An average of 7200 students drop out of high school every day, and 1.3 million every year. Only 69% of students who start high school finish 4 years later (Phillips & Trainor, 2014). What do these statistics tell you as an educator? The traditional model of education is no longer working. Today’s higher education environments are populated by the Millennials born between 1982 and 2005. They represent the largest generation of our time with a population size of 100 million (Phillips & Trainor, 2014). This generation is also known as “tech savvy” and, they have never known a world without computers and the internet. To them these are not just tools but, integral parts of their lives.
Since they began entering the higher education in 2000, it is clear that this generation expects a different approach to learning. In fact, researchers agree that the Millennial students will change the landscape of higher education in permanent and irreversible ways. Many higher education institutions today are re thinking their traditional, lecture – type approach to education to address the needs and expectations of the Millennials (Phillips & Trainor, 2014). Nowadays, many educators are starting to adopted instructional approaches that are engaging and experiential based to keep things interesting for these learners.
Focus on "the learner"
Although there are many techniques that can be used to engage adult learners, the flipped classroom has become has become increasingly popular in today’s higher education landscape. The idea came into being in 2007, when two high school Chemistry teachers discovered a software that enabled them to record learning material like lectures, PowerPoints, etc. and post them online. Students who were absent for a particular class could access the material covered and, this saved time taken for teachers to reteach lessons (Tucker, 2012). Not only did the students who were absent appreciate this but, students who attend class on that particular day used the online material to reinforce classroom lessons.
What began as an approach to help students who missed class stay on top of their learning, turned into and innovative and transformative approach in teaching and learning. It is now used globally, at different levels of education and in a variety of subject areas. For example, some high schools in the USA use websites like the KhanAcademy.org as a part of curriculum where, students view lectures and video clips on a topic at home and, work on activities like math exercises in the classroom. The teacher can log on to her dashboard during class time and view information for the entire class. She is able to determine which students are doing well and, which students need help (The Economist, 2011).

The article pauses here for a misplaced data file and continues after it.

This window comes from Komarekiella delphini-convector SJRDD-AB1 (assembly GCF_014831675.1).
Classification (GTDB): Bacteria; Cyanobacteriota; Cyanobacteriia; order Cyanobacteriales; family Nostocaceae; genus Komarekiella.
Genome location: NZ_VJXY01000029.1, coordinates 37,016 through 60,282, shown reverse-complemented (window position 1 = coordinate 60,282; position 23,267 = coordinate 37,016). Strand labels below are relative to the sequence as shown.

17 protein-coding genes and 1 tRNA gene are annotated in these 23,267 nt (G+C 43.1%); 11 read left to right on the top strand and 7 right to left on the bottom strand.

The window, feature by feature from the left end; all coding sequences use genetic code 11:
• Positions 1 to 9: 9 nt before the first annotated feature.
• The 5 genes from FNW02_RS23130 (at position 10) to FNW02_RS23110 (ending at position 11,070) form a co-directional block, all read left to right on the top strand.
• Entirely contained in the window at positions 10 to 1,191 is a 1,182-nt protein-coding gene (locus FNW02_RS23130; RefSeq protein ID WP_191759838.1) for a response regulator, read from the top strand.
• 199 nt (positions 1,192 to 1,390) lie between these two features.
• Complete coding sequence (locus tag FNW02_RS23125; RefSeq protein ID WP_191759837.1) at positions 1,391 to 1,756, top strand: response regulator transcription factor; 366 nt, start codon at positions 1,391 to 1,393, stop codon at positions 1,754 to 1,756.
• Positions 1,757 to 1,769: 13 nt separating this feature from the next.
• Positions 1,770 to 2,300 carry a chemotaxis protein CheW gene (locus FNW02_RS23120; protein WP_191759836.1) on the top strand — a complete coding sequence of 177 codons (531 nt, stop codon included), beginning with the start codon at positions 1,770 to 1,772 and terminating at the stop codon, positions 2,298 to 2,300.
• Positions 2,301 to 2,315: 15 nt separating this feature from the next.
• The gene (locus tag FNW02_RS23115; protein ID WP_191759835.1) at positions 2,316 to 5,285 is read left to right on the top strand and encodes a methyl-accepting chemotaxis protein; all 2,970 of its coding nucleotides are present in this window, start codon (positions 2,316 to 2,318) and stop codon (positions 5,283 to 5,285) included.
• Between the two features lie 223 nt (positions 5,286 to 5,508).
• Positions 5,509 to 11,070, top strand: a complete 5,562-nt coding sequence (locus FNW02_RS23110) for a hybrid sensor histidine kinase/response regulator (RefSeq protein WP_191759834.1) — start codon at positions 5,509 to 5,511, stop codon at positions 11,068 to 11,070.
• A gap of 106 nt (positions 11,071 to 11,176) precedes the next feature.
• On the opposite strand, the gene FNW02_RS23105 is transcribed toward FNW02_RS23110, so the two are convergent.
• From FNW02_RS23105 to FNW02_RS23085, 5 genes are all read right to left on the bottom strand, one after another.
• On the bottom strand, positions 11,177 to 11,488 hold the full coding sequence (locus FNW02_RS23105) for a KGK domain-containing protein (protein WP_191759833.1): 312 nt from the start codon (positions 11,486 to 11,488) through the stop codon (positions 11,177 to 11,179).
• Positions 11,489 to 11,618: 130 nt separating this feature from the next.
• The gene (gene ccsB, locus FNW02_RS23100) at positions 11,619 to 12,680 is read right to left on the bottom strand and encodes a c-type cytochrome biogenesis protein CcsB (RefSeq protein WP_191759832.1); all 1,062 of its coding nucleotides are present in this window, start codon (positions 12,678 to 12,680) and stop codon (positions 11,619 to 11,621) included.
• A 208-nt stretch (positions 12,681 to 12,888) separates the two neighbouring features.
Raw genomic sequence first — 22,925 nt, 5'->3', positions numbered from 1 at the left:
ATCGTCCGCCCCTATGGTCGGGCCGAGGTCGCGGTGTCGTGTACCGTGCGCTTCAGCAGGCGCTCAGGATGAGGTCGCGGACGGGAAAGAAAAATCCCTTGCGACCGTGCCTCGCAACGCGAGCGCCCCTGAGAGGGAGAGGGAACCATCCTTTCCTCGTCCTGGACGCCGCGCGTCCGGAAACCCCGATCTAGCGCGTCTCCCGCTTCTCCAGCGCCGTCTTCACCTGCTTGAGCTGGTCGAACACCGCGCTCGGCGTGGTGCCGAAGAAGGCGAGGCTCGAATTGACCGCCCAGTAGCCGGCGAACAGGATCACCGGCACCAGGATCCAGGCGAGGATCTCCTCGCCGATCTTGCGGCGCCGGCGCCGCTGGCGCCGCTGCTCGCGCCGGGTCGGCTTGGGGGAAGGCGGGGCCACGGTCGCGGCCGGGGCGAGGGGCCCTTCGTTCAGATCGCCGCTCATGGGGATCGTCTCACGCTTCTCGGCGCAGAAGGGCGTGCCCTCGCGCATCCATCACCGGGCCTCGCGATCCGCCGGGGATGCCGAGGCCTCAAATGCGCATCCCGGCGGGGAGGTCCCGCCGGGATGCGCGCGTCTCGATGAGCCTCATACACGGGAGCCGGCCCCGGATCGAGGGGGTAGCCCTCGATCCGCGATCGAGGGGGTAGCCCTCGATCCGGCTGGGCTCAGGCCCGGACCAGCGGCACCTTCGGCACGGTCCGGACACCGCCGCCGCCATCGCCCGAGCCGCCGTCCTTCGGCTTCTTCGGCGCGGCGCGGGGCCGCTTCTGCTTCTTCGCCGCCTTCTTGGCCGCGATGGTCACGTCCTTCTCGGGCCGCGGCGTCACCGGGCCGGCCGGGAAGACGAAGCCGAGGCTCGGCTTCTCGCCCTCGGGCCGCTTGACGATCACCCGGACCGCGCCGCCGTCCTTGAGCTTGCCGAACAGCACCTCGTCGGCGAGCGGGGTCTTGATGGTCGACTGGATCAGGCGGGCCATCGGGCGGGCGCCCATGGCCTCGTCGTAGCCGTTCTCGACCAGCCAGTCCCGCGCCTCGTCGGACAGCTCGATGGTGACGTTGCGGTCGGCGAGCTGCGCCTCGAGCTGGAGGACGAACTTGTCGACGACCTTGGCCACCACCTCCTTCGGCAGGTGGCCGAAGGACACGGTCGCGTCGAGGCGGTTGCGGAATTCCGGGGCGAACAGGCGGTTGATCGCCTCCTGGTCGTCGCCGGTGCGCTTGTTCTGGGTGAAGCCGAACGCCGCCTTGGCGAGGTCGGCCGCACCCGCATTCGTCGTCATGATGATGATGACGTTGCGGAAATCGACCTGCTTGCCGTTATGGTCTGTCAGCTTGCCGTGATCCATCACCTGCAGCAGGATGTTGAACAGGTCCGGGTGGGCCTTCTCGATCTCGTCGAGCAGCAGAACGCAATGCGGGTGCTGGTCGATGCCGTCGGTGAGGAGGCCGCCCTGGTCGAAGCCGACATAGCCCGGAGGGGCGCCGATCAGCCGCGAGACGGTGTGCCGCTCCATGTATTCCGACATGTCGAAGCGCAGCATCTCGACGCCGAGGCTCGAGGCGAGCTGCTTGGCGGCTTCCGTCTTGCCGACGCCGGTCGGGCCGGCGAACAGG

The flipped – Classroom model allows for active learning during class time where instructors facilitates discussions, hands-on application, problem solving, games, and other engaging and collaborative activities (Phillips & Trainor, 2014). Learners come to class prepared to participate as, they have already viewed a video or lecture on the topic or read the learning material posted online on the college’s /university’s Learning Management System (LMS) or other web applications Google Doc, Drop box, etc. The focus of this model is on learning rather than teaching and this increases the interaction among learners and between the learner and instructor.
The Instructor's New Tool Box
So, how can educators implement this model in the classroom? Although this approach is criticized for being time consuming and at times challenging for instructors, I think that instructors have a variety of tools available at their disposable today to implement this model effectively (Tucker, 2012). For example, instructors can record their own lectures using a variety of user friendly tools like SlideShare, Pecha Kucha 20 x 20, etc. Also, there are many videos readily available like on a host of different topics on Youtube, KhanAcademy, etc.